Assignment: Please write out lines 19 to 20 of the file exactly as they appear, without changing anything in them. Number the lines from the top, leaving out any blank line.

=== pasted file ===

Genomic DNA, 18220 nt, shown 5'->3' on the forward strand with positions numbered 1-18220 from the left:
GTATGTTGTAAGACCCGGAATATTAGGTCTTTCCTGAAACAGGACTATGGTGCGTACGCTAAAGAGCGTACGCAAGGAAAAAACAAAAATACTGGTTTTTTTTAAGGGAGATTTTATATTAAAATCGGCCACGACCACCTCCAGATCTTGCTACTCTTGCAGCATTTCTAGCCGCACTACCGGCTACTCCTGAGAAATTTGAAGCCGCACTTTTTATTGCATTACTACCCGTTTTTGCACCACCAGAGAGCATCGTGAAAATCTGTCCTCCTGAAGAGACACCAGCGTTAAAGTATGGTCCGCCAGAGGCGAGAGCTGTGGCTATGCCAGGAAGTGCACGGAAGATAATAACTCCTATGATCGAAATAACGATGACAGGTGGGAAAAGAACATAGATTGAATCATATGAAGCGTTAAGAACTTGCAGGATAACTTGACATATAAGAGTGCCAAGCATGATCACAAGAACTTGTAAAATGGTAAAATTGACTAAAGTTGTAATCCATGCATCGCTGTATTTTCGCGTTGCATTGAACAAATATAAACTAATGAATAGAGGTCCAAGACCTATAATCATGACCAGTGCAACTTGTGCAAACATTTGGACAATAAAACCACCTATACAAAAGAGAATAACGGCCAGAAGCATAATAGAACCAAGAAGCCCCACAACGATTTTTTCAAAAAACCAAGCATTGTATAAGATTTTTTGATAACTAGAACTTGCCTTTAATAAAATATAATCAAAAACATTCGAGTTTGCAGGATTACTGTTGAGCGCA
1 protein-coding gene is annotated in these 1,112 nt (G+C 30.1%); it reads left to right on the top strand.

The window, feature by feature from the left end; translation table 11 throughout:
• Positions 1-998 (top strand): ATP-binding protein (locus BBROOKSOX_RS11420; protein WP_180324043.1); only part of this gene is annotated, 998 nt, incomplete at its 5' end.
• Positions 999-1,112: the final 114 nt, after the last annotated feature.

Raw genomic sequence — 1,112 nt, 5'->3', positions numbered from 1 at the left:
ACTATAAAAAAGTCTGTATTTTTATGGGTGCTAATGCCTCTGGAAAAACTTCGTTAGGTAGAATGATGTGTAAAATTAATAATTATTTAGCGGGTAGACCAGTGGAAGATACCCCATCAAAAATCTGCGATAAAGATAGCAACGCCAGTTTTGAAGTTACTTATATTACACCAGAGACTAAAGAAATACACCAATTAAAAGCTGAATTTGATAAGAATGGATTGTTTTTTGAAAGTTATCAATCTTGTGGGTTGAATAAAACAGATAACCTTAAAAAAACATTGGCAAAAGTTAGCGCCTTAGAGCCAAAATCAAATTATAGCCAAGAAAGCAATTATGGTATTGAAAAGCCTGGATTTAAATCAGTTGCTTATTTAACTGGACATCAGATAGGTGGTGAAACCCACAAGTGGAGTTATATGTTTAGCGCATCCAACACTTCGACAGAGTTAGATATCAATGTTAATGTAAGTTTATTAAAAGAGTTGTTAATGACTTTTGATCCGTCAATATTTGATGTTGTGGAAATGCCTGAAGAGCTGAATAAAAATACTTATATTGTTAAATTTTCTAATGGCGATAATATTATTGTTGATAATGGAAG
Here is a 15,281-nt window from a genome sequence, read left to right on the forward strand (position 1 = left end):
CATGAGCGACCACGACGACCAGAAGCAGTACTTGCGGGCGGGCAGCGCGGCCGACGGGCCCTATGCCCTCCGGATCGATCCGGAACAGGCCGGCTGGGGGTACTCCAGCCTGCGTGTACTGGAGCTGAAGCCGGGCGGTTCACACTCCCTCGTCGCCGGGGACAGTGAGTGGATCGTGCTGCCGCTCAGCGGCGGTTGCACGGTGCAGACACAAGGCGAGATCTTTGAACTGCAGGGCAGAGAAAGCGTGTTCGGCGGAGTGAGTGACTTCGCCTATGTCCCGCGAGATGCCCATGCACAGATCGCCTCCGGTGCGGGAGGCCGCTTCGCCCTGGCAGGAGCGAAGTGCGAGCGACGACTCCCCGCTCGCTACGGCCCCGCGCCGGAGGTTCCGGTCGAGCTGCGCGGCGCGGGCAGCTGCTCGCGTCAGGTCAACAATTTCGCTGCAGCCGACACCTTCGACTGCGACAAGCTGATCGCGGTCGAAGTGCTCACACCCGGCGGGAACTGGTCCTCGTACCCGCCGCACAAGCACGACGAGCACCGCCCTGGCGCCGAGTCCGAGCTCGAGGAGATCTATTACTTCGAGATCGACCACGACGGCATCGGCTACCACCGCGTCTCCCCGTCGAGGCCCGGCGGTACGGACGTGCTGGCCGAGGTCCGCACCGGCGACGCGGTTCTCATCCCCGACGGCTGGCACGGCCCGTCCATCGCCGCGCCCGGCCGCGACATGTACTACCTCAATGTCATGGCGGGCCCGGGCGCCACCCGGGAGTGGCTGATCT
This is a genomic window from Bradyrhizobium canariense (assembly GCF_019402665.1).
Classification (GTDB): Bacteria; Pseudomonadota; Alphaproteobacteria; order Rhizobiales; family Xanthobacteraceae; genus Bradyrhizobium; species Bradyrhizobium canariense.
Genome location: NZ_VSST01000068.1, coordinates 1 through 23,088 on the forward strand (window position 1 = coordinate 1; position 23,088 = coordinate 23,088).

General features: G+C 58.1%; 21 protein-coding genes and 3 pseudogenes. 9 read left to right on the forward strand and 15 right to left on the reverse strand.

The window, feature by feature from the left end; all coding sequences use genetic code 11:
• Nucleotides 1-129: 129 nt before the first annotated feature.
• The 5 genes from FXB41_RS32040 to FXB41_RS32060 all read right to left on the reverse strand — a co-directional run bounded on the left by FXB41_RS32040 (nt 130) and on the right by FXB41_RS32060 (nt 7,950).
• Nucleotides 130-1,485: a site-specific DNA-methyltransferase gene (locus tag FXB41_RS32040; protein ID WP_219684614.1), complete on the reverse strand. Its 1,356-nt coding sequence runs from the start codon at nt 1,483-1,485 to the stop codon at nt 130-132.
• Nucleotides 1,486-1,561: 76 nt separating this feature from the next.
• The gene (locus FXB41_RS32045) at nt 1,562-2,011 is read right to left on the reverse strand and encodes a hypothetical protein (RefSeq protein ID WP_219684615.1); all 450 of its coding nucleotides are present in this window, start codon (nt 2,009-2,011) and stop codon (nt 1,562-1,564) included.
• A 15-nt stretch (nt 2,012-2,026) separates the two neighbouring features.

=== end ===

• Nucleotides 1,486-1,561: 76 nt separating this feature from the next.
• The gene (locus FXB41_RS32045) at nt 1,562-2,011 is read right to left on the reverse strand and encodes a hypothetical protein (RefSeq protein ID WP_219684615.1); all 450 of its coding nucleotides are present in this window, start codon (nt 2,009-2,011) and stop codon (nt 1,562-1,564) included.